News Room

06 December

Interview with AEBR: Cross-Border Cooperation, the Example of Interreg Volunteer Youth

This week, FEDRA had the pleasure to speak about Interreg Volunteer Youth with Alessandra Cardaci, Project Manager & Communications at AEBR.

AEBR is the “Association of European Border Regions” based in Germany, funded in the 1970s. AEBR represents European border and cross-border (CB) regions and supports them by:

  • representing their interests towards national and international authorities

  • making them more visible and heard by national and international authorities;

  • initiating, supporting and coordinating co-operation throughout Europe;

  • exchanging experiences and information;

  • promoting cross-border cooperation (CBC) structures, projects and programmes;

  • assisting in the identification, preparation and implementation of CBC events and other activities.

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Among many other EU and international projects, AEBR has the great pleasure and honour to manage « Interreg Volunteer Youth» (IVY). We asked Alessandra how it all started?


"IVY started on 1st March 2017 as part of the broader European Solidarity Corps Initiative launched by the European Commission in December 2016 and already announced by President Juncker in his State of the Union Speech at the European Parliament on 14 September 2016.

When President Juncker announced his willingness to create the “European Solidarity Corps” (ESC) in September last year, the European Commission’s Directorate-General for Regional and Urban Policy (DG REGIO) immediately decided to contribute to the ESC with the creation of a pilot initiative addressing European youth and promoting values like “solidarity” and “cooperation”, which are at the core of EU Regional Policy.

In particular, within DG REGIO, colleagues working at the Unit in charge of “European Territorial Cooperation”, also known as “Interreg”, found it a brilliant idea to create an initiative aimed at involving young volunteers to support, promote and report the concrete achievements of Interreg programmes and projects, as well as generally promote cooperation across European borders and related values such as solidarity.

Hence, IVY was born and AEBR was entrusted with IVY management because of its solid experience in the field of EU project management, its wide network across most European borders as well as its interest to support European youth and boost values such as solidarity and cooperation among Europeans of all ages."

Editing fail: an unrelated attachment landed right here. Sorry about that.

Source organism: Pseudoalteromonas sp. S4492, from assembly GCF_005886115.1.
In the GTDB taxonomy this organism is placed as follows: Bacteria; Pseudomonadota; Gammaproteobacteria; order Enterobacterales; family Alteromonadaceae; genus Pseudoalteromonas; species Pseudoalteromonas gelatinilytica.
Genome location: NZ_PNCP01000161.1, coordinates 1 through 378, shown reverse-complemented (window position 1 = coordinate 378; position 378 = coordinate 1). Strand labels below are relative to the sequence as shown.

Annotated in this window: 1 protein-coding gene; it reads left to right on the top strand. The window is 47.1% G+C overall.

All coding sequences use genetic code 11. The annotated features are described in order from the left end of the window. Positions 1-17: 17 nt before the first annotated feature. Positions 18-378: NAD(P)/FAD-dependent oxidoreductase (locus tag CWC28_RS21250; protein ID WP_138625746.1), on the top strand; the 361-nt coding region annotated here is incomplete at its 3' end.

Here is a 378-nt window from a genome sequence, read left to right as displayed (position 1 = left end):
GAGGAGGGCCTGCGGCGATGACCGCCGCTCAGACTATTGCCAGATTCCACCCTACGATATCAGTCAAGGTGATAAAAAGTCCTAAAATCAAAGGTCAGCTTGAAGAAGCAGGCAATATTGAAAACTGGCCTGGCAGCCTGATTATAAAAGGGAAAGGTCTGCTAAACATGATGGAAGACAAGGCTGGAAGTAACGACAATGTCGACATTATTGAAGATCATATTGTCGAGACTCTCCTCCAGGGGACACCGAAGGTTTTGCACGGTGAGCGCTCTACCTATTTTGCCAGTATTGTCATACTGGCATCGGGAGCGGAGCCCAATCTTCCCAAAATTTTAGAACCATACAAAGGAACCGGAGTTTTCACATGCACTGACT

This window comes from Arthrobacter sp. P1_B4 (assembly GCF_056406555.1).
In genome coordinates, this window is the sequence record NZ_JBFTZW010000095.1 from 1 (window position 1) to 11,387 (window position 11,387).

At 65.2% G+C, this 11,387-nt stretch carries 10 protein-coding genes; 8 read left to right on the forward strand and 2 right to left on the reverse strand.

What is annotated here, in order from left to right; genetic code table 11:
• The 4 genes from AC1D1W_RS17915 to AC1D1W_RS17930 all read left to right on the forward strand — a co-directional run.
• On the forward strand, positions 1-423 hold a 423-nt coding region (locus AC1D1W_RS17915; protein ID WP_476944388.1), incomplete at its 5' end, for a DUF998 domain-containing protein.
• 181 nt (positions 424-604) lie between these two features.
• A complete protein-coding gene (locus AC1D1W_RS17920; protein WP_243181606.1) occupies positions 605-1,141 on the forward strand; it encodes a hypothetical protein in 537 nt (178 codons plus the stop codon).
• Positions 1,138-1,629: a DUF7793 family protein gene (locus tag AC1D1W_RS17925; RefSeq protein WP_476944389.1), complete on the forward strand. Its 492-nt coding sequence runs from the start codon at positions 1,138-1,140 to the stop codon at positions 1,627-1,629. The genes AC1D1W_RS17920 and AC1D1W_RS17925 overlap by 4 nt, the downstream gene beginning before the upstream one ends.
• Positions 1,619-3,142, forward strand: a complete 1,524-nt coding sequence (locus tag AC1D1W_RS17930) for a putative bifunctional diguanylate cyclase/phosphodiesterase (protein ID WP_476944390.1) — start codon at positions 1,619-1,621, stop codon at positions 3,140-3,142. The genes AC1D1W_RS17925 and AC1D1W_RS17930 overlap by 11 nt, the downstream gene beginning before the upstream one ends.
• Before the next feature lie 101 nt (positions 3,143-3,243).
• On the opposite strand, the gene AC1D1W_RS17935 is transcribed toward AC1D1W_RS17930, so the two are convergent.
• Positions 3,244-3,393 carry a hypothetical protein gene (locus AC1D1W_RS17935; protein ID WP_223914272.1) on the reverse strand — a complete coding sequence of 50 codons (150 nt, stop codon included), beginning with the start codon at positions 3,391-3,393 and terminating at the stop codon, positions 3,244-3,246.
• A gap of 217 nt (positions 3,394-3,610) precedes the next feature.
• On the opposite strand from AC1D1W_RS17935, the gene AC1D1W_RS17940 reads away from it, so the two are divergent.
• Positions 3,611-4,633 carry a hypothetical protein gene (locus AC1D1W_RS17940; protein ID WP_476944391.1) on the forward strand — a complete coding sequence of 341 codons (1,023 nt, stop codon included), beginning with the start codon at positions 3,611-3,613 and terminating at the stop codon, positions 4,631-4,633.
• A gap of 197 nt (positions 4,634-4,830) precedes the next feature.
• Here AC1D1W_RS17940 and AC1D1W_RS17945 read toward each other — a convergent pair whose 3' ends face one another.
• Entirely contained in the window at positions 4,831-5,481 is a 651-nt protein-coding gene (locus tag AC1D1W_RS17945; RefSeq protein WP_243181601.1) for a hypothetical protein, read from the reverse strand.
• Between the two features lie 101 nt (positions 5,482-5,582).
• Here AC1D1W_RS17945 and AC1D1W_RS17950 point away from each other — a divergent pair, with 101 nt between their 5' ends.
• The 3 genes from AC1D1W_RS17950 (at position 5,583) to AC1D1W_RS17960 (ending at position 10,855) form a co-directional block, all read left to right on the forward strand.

Why is this programme important for the cross-border dimension?

"In such difficult times for the European Union, it is crucial to give the right attention and visibility to successful cross-border (i.e. Interreg) stories and thus get the right support from EU citizens, governments and institutions to keep cross-border cooperation – and related funding – as a crucial part of European Integration. Hosting a young motivated volunteer can significantly support Interreg activities in a unique and valuable way by providing a fresh, dynamic and effective approach to the implementation & communication of Interreg results.

IVY represents an innovative and effective way to make sure cross-border cooperation gets the right, well-deserved and needed visibility across the EU. IVY is an excellent programme to show local, national and EU decision makers that we need to keep on funding European cross-border cooperation which is at the heart of the European project."


Can you give us some examples of activities young people do in this initiative?

"The beauty of “Interreg” is its cross-sectoral dimension. Indeed, people living in European border areas cooperate in order to get better healthcare, education and transport services, as well as more employment and business opportunities, not to mention their interest to work together to improve the environment, invest in joint research and innovation projects and so on. This means that also our volunteers operate in a wide variety of contexts such as: teaching school children at the German-French border about cross-border cooperation with creative games; helping young people find a job in the Danube area; supporting the healthcare system at the border between Estonia and Germany; putting research skills at the benefit of a project ensuring long-term sustainability of water supply, treatment and end-use in Irish and Welsh regions. Many more examples and stories can be found in the IVY blog"


What would you say to someone who is thinking about joining?

"If you care about living in a strong, developed, free, open-minded, well-connected, cooperative and culturally rich Europe…

If you feel you can contribute to important European projects and initiatives that boost cooperation and solidarity…

If you want to feel rewarded by doing something meaningful and good for society…

If you want to make a change in the life of Europeans…

…Then you should definitely become our next IVY volunteer!"

Read 1893 times Last modified on Wednesday, 06 December 2017 10:00
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